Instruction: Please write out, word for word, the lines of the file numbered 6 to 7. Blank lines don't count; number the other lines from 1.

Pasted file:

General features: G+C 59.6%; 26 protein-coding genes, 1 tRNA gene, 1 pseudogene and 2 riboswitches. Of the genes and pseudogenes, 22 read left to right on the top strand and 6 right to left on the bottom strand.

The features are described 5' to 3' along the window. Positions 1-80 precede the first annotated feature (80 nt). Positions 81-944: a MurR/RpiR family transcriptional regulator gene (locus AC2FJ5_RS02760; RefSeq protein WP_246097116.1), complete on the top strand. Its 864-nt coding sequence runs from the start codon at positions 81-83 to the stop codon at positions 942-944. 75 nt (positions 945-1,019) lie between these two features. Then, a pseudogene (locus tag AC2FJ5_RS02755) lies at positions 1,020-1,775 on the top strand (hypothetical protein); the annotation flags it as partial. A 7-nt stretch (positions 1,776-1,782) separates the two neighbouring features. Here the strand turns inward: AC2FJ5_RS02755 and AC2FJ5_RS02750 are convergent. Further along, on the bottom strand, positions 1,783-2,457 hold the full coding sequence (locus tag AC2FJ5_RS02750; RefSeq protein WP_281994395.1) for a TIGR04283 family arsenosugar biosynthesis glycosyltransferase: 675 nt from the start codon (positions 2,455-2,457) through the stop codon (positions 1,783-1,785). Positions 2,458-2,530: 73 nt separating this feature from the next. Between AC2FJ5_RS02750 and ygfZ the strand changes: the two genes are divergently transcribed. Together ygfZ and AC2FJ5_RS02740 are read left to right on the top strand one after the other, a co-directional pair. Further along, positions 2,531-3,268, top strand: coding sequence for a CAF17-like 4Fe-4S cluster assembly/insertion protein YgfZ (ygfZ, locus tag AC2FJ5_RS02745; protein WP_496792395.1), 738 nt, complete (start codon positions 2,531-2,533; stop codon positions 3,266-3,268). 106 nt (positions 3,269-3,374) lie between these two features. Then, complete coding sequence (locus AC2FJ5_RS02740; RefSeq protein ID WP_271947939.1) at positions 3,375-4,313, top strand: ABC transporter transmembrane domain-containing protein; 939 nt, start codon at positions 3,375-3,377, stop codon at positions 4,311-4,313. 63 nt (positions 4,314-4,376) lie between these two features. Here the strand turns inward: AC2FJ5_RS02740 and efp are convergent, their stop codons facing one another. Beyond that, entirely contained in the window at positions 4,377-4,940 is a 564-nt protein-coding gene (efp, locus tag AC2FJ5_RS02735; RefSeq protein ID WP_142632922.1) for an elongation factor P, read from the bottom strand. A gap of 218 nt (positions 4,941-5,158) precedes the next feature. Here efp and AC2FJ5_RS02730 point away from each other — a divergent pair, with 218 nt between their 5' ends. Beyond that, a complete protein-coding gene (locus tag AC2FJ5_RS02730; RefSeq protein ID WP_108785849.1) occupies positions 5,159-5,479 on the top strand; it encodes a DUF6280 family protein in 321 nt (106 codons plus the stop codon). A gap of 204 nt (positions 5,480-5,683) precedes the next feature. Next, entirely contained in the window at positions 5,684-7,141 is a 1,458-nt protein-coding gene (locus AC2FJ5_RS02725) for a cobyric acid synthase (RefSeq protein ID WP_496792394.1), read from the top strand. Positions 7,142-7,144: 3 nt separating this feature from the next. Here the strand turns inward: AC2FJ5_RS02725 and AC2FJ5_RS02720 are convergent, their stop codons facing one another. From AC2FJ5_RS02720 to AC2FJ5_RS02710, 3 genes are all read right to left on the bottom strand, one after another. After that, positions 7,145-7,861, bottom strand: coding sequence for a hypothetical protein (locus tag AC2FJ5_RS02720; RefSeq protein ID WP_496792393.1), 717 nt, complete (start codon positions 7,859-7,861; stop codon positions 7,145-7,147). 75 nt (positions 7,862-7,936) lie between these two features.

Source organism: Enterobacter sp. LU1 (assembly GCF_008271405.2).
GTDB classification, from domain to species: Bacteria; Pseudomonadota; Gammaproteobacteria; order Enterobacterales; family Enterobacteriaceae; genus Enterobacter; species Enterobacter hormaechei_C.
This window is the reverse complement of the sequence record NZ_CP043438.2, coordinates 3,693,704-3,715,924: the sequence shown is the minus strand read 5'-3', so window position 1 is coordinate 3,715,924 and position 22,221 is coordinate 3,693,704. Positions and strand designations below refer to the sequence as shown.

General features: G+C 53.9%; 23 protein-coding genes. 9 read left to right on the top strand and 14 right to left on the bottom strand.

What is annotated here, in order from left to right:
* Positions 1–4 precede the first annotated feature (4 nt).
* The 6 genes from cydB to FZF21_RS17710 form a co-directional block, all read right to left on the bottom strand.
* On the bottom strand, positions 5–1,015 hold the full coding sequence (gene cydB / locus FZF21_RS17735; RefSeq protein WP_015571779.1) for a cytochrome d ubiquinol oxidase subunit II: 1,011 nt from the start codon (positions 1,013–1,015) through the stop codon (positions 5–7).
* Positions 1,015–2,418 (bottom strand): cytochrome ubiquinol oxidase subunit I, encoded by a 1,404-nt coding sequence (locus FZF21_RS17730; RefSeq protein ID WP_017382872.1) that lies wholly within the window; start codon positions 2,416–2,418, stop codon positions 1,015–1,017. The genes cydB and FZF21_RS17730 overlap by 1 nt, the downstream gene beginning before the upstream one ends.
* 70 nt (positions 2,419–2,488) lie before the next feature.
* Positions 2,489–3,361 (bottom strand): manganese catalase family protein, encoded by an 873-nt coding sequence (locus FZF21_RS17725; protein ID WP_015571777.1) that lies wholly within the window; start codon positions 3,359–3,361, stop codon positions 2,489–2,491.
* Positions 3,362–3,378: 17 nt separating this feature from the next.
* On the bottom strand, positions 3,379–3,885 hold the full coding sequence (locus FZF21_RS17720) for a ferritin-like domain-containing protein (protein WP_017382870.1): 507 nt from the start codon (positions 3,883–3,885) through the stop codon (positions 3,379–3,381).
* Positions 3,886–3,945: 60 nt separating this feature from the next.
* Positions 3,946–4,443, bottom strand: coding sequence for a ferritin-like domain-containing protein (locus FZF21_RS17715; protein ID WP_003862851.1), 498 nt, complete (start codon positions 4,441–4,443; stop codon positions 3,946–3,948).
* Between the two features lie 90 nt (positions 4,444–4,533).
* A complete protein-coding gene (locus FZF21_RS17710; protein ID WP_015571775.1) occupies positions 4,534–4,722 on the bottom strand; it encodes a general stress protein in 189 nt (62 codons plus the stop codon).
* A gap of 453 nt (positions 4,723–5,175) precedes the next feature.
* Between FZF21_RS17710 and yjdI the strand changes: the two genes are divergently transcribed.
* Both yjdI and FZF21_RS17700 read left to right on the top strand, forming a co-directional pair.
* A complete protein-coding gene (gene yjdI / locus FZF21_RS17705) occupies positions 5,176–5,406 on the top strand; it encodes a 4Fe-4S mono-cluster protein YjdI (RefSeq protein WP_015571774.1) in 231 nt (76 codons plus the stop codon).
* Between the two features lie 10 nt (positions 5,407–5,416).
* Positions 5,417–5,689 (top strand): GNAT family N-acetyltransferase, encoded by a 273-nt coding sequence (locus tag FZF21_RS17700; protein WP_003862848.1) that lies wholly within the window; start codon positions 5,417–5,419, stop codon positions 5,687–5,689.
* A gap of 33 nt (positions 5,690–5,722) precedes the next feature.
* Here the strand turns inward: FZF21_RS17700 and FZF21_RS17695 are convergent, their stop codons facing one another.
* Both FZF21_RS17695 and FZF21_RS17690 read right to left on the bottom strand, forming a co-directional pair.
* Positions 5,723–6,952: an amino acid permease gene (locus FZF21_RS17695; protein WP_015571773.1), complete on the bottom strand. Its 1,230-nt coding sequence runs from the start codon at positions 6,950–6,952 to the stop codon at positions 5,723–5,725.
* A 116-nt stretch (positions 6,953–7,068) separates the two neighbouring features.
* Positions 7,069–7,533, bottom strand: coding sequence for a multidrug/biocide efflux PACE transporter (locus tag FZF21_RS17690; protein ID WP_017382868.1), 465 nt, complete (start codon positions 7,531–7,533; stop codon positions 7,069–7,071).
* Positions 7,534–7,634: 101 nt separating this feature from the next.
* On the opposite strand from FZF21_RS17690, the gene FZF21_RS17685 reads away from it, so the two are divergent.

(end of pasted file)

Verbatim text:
General features: G+C 53.9%; 23 protein-coding genes. 9 read left to right on the top strand and 14 right to left on the bottom strand.

What is annotated here, in order from left to right: